Port of New Orleans expands capacity to service larger container ships

    The Port of New Orleans is about to get two new 100-foot gauge container gantry cranes, allowing it to handle larger container ships.

    As 10/12 Industry Report reports the port’s Board of Commissioners last week awarded a $23.4 million contract to China-based Shanghai Zenhua Heavy Industries Co. Ltd., for the construction and delivery of the cranes for the Napoleon Avenue Container Terminal. There are no domestic manufacturers of container gantry cranes.

    “These new cranes are vital to our success and growth here at Port NOLA,” President and CEO Brandy Christian says. “They will increase our efficiency so we can accommodate larger and wider ships more quickly and meet the growing needs of our carriers and shippers.”

    For the port to handle larger container ships, it requires equipment with greater capacity. The larger workhorse container ships currently serving the Gulf of Mexico range from 8,000 to 9,500 20-foot equivalent units (TEUs) and are increasing in frequency. These container ships are best served by 100-foot gauge gantry cranes, which have the ability to work ships stacked with containers more than 20 containers in width.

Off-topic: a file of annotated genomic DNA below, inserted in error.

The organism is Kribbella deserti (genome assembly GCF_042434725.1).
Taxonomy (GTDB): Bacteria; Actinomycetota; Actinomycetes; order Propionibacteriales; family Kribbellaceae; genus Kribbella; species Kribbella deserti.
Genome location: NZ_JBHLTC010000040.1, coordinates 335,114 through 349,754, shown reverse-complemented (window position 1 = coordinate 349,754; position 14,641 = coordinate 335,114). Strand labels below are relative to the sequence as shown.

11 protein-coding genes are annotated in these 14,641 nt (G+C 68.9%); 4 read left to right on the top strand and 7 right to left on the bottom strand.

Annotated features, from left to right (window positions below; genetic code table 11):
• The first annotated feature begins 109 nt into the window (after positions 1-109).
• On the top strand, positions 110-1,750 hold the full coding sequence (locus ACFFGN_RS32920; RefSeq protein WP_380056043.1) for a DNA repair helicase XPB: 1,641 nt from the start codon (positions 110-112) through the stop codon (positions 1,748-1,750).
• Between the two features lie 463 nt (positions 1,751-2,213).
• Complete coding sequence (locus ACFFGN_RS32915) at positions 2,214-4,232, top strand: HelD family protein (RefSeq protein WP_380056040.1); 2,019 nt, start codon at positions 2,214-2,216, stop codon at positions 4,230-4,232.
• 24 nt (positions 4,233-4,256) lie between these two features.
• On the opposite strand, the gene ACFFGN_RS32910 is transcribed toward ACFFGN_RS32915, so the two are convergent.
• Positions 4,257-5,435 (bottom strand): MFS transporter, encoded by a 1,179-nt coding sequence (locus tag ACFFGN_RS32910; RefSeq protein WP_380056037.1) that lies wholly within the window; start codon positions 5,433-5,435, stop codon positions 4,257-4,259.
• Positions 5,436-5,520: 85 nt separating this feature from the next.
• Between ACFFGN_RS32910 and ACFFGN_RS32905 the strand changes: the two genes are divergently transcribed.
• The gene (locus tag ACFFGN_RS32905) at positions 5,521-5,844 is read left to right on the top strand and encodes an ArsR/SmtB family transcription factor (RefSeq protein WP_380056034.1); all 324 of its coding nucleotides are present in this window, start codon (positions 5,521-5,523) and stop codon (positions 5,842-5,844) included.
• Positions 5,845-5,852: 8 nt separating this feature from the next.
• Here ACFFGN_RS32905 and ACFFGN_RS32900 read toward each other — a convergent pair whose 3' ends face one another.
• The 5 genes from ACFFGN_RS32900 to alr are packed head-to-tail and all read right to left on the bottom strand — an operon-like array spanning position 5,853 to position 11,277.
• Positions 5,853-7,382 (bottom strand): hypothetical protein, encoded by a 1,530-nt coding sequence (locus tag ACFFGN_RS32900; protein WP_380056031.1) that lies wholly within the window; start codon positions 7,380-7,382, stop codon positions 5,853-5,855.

The new 100-foot gauge cranes will complement the two existing 100-foot gauge cranes in operation at the terminal site. This will also allow the 50-foot gauge gantry cranes that are currently in operation to be utilized by smaller vessels.

    Port NOLA is also currently in the engineering and design phase of extending the 100-foot gauge rail tracks to accommodate the new cranes at Napoleon Avenue Container Terminal. The purchase of the two new cranes supports Port NOLA’s strategic master plan to invest in current facilities as well as additional terminal facilities to ensure the port is able to meet current and projected volume.

    Container volumes have grown significantly at the port in the past few years, setting an all-time record in 2018 with 591,253 TEUs, up 12.3% in just one year. Read the full story.

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